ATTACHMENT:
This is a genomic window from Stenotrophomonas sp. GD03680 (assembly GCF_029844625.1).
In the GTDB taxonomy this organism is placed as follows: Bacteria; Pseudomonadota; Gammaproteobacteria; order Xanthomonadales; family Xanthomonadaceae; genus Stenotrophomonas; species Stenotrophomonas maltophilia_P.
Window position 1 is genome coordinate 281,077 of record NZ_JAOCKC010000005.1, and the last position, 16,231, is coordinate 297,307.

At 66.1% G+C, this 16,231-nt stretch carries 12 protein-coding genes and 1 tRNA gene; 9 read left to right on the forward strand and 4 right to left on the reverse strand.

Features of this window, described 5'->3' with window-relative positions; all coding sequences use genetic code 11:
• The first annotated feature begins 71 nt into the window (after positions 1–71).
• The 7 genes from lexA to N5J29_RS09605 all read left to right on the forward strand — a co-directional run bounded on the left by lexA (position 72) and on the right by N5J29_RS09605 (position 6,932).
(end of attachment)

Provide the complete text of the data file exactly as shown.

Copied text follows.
This is a genomic window from Stenotrophomonas sp. GD03680 (assembly GCF_029844625.1).
In the GTDB taxonomy this organism is placed as follows: Bacteria; Pseudomonadota; Gammaproteobacteria; order Xanthomonadales; family Xanthomonadaceae; genus Stenotrophomonas; species Stenotrophomonas maltophilia_P.
Window position 1 is genome coordinate 281,077 of record NZ_JAOCKC010000005.1, and the last position, 16,231, is coordinate 297,307.

At 66.1% G+C, this 16,231-nt stretch carries 12 protein-coding genes and 1 tRNA gene; 9 read left to right on the forward strand and 4 right to left on the reverse strand.

Features of this window, described 5'->3' with window-relative positions; all coding sequences use genetic code 11:
• The first annotated feature begins 71 nt into the window (after positions 1–71).
• The 7 genes from lexA to N5J29_RS09605 all read left to right on the forward strand — a co-directional run bounded on the left by lexA (position 72) and on the right by N5J29_RS09605 (position 6,932).